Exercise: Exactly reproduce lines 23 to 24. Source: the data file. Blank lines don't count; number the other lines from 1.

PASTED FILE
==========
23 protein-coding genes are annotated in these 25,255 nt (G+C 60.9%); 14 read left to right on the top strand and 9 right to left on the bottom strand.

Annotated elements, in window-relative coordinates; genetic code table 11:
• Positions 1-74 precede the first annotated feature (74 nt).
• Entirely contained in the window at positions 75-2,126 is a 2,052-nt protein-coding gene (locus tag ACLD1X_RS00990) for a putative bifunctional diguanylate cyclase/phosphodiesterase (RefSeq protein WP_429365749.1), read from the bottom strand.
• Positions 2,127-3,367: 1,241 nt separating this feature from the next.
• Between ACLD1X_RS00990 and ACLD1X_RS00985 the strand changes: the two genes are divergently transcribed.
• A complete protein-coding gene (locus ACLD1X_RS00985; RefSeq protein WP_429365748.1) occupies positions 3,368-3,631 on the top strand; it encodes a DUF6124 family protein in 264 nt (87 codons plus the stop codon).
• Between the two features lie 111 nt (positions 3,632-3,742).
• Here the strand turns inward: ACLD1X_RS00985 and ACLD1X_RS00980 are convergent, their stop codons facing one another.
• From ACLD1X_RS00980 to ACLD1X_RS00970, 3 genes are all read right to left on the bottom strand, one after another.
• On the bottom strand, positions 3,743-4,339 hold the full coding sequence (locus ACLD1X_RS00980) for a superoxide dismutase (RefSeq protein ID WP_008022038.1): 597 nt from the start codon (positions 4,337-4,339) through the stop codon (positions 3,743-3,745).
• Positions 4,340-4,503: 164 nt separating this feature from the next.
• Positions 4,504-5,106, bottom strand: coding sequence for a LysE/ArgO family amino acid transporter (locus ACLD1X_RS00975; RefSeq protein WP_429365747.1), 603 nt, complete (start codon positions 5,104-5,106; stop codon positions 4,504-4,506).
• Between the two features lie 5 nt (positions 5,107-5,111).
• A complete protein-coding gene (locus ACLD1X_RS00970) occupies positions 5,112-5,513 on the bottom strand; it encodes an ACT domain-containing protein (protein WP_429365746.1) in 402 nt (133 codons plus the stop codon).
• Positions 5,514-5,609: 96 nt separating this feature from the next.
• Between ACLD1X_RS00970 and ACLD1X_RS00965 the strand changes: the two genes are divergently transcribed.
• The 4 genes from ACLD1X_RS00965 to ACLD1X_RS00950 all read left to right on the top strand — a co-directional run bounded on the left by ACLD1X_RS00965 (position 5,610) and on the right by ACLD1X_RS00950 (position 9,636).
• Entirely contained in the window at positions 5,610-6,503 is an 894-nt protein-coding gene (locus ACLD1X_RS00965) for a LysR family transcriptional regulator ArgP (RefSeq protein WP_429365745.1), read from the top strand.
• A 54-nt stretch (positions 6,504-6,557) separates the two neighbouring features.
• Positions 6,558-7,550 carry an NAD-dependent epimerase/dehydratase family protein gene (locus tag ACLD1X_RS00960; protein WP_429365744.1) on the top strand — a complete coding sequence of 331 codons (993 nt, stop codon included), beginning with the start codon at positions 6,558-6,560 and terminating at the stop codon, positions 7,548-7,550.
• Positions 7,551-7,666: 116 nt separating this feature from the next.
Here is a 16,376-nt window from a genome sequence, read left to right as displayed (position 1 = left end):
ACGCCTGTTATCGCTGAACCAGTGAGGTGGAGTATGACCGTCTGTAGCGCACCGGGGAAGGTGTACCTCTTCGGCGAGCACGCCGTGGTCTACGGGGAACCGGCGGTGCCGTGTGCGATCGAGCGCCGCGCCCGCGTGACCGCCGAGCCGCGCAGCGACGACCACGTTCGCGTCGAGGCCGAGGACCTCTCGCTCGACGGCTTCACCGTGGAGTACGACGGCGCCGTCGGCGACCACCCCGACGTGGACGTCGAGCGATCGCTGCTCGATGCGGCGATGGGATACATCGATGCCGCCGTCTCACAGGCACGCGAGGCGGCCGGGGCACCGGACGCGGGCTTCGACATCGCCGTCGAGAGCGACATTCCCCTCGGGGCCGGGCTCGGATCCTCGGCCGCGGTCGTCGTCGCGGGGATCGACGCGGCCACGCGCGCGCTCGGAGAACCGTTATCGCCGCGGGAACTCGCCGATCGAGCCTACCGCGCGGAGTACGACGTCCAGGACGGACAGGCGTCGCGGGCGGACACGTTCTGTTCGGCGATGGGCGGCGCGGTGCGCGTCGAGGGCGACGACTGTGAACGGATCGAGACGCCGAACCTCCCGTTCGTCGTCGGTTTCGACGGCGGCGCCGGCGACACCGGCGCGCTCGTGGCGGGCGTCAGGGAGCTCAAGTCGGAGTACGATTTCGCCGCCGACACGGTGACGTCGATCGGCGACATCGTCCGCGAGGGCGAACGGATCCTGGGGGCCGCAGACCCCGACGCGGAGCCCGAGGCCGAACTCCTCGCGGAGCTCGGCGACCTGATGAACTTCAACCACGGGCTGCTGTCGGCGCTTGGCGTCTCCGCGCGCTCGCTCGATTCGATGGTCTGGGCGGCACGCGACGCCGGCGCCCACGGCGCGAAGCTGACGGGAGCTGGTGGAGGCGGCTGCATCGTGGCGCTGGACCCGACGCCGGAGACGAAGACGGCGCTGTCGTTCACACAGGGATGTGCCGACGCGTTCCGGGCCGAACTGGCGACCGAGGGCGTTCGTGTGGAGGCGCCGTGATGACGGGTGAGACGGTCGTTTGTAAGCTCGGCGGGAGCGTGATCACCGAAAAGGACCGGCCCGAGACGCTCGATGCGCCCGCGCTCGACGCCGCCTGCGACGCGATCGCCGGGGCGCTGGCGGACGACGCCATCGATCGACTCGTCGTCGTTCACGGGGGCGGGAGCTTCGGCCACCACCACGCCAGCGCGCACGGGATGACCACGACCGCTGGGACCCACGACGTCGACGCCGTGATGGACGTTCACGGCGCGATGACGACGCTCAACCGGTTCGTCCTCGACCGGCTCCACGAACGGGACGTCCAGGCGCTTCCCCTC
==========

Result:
Here is a 16,376-nt window from a genome sequence, read left to right as displayed (position 1 = left end):
ACGCCTGTTATCGCTGAACCAGTGAGGTGGAGTATGACCGTCTGTAGCGCACCGGGGAAGGTGTACCTCTTCGGCGAGCACGCCGTGGTCTACGGGGAACCGGCGGTGCCGTGTGCGATCGAGCGCCGCGCCCGCGTGACCGCCGAGCCGCGCAGCGACGACCACGTTCGCGTCGAGGCCGAGGACCTCTCGCTCGACGGCTTCACCGTGGAGTACGACGGCGCCGTCGGCGACCACCCCGACGTGGACGTCGAGCGATCGCTGCTCGATGCGGCGATGGGATACATCGATGCCGCCGTCTCACAGGCACGCGAGGCGGCCGGGGCACCGGACGCGGGCTTCGACATCGCCGTCGAGAGCGACATTCCCCTCGGGGCCGGGCTCGGATCCTCGGCCGCGGTCGTCGTCGCGGGGATCGACGCGGCCACGCGCGCGCTCGGAGAACCGTTATCGCCGCGGGAACTCGCCGATCGAGCCTACCGCGCGGAGTACGACGTCCAGGACGGACAGGCGTCGCGGGCGGACACGTTCTGTTCGGCGATGGGCGGCGCGGTGCGCGTCGAGGGCGACGACTGTGAACGGATCGAGACGCCGAACCTCCCGTTCGTCGTCGGTTTCGACGGCGGCGCCGGCGACACCGGCGCGCTCGTGGCGGGCGTCAGGGAGCTCAAGTCGGAGTACGATTTCGCCGCCGACACGGTGACGTCGATCGGCGACATCGTCCGCGAGGGCGAACGGATCCTGGGGGCCGCAGACCCCGACGCGGAGCCCGAGGCCGAACTCCTCGCGGAGCTCGGCGACCTGATGAACTTCAACCACGGGCTGCTGTCGGCGCTTGGCGTCTCCGCGCGCTCGCTCGATTCGATGGTCTGGGCGGCACGCGACGCCGGCGCCCACGGCGCGAAGCTGACGGGAGCTGGTGGAGGCGGCTGCATCGTGGCGCTGGACCCGACGCCGGAGACGAAGACGGCGCTGTCGTTCACACAGGGATGTGCCGACGCGTTCCGGGCCGAACTGGCGACCGAGGGCGTTCGTGTGGAGGCGCCGTGATGACGGGTGAGACGGTCGTTTGTAAGCTCGGCGGGAGCGTGATCACCGAAAAGGACCGGCCCGAGACGCTCGATGCGCCCGCGCTCGACGCCGCCTGCGACGCGATCGCCGGGGCGCTGGCGGACGACGCCATCGATCGACTCGTCGTCGTTCACGGGGGCGGGAGCTTCGGCCACCACCACGCCAGCGCGCACGGGATGACCACGACCGCTGGGACCCACGACGTCGACGCCGTGATGGACGTTCACGGCGCGATGACGACGCTCAACCGGTTCGTCCTCGACCGGCTCCACGAACGGGACGTCCAGGCGCTTCCCCTC